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VMBlog.com: Open Virtualization Alliance Joins The Linux Foundation

The Linux Foundation, the nonprofit organization dedicated to accelerating the growth of Linux and collaborative development, today announced the Open Virtualization Alliance (OVA) is becoming a Linux Foundation Collaborative Project.

More than 250 companies are members of OVA and will contribute to and guide the Collaborative Project at The Linux Foundation. Governing board members include HP, IBM, Intel Corporation, NetApp and Red Hat, who will be joining other community members this week at KVM Forum in Edinburgh.

Forbes: Google And Android: Powering The Next Generation Of Internet Connected Things

When thinking about the future of technology, it’s hard to imagine a future where most things aren’t connected to the Internet. Not because it’s fashionable, or because many of the largest technology companies are spending big money promoting the concept.  Call it a fundamental law of things; if it can be connected to the Internet, it will be connected to the Internet. From golf balls to light bulbs to pacemakers, anything that can collect or display information, will.

OpenSource.com: Can IBM expect the same ROI from next round of investment in Linux?

At the most recent LinxuCon, IBM announced it will invest $1B in Linux and related open source technologies over the next five years.

OpenSource.com: How the Linux Foundation is helping the auto industry shift to open source infotainment systems

If you’re a Linux fan and a car enthusiast, then you might be a little jealous of Rudolf Streif’s job. As the director of embedded solutions for The Linux Foundation, Streif is in charge of helping to foster the adoption of Linux and open source in the automotive industry.

ITWorld: The future of Linux: Evolving everywhere

Mark Shuttleworth's recent closure of Ubuntu Linux bug No. 1 ("Microsoft has a majority market share") placed a meaningful, if somewhat controversial, exclamation point on how far Linux has come since Linus Torvalds rolled out the first version of the OS in 1991 as a pet project.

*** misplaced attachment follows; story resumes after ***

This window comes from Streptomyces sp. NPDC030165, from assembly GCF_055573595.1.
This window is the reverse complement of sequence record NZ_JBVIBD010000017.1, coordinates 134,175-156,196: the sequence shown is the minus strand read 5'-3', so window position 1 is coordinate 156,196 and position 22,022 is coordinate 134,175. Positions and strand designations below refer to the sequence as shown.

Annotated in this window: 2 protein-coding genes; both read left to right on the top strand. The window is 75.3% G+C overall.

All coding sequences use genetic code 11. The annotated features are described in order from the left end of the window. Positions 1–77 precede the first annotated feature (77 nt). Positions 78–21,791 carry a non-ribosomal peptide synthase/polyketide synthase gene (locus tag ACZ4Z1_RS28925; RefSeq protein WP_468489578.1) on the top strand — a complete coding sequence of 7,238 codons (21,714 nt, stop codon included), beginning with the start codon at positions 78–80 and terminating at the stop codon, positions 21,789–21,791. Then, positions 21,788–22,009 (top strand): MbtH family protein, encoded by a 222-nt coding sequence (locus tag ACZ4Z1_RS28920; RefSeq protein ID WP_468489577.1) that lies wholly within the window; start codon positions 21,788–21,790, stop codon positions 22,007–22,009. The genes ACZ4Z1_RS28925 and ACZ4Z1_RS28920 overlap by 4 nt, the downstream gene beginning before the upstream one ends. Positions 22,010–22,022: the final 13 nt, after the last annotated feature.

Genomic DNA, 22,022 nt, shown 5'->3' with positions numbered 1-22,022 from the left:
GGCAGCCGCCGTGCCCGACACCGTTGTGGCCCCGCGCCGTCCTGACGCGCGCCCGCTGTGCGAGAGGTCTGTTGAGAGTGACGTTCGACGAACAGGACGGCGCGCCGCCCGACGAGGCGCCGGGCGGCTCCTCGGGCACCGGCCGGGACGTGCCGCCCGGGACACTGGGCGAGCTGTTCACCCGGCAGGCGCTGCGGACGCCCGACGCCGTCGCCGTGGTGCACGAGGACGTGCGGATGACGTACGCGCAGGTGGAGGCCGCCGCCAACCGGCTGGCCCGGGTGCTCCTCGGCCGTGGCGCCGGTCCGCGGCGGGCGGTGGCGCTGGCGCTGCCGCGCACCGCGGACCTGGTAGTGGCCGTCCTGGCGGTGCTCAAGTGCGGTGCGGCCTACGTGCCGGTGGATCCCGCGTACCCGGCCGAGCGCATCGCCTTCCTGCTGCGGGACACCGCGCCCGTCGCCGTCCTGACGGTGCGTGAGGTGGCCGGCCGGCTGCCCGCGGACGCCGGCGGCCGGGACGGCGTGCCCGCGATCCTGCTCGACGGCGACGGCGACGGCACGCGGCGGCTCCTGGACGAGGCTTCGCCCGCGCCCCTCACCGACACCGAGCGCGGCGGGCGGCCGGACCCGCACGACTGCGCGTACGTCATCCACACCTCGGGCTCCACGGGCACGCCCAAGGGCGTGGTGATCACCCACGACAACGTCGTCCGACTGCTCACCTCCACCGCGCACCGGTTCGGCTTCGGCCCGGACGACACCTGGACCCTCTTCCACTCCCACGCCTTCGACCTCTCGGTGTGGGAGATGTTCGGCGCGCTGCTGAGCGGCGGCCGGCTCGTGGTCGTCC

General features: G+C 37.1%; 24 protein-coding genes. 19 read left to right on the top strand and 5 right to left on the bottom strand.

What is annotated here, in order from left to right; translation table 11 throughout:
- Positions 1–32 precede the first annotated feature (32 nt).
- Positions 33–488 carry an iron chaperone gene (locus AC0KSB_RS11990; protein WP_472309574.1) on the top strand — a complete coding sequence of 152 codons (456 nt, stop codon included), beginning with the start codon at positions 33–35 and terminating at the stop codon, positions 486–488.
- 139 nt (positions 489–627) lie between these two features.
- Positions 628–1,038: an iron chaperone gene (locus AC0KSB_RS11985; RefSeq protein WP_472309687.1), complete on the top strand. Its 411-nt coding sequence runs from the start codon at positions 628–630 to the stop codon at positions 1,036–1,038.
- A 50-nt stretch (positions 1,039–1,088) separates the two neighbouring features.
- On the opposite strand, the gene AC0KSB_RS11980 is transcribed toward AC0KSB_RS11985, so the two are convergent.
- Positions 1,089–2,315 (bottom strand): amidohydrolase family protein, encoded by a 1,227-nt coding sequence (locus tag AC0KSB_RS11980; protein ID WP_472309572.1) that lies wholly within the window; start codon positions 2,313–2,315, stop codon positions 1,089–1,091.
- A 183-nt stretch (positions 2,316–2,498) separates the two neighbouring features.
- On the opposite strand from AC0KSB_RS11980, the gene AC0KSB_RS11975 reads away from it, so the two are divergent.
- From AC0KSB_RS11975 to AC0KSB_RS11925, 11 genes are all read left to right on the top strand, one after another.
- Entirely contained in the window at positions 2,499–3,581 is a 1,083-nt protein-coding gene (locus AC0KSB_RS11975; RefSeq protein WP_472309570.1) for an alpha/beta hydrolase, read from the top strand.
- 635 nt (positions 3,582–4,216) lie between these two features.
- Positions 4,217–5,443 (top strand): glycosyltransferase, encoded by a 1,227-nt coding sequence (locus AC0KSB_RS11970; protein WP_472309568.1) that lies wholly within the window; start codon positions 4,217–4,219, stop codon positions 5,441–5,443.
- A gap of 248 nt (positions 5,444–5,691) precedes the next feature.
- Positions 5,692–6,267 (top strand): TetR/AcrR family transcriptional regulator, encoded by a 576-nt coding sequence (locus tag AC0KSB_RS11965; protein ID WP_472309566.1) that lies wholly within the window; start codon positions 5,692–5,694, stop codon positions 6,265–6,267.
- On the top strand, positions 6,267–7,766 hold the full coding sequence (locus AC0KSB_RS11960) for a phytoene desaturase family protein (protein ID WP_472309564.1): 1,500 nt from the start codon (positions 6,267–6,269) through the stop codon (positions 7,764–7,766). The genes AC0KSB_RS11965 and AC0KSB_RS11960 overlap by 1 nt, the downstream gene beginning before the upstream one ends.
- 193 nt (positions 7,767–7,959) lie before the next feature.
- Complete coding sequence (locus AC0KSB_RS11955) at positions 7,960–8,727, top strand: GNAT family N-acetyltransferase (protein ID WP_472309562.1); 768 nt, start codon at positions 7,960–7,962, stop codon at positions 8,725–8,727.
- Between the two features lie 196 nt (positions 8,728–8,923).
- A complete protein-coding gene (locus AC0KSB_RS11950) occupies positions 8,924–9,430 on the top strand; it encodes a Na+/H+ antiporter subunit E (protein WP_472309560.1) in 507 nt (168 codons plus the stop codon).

Computerworld: Your car is about to go open source

Automakers are working to standardize on a Linux-based operating system for in-vehicle infotainment (IVI) systems that would make it easier for cars to act more like smartphones.

An IVI is the "black box" that powers a car's audio and entertainment systems, as well as hands-free phone service and satellite navigation systems. Most IVIs today have touchscreens and can be voice-activated, but many car buyers pass up those options.

OSTATIC: Jobs Demand Rising for Linux and Open Source Skills

Have you been looking for a job, or perhaps some work on the side? If so, and you have Linux or other open source skills, the news is good. Demand for Linux and open source workers continues to rise.

OSTATIC: The Linux Foundation Sets Program for Big Automotive Summit

Vehicles have been an emerging platform for Linux for several years, with many of the auto makers and a few technology standards bodies participating in collaborative development, plussteadfast support for the trend from The Linux Foundation.

Computerworld: Tizen mobile OS could reach printers, cameras, smart TVs

Tizen is for tablets, smartphones and laptops, but the operating system could also be headed to printers, cameras and smart TVs.

Intel and other Tizen backers are exploring the idea of adding "profiles" that would create versions of the open-source mobile operating system for products outside tablets, smartphones and cars, said Chris Norman, senior technical marketing engineer at Intel.

Read more at Computerworld

Biz Tech: Linux Is Growing Strong Thanks to Tech Industry Contributions

If it takes a village to raise a child, it takes an entire technology industry to raise an open-source operating system. Linux, a UNIX-derived open-source OS, is often held up as the standard of open-source software’s possibilities, as the OS represented 20.7 percent of all server revenue in 2012, according to findings from an IDC report.

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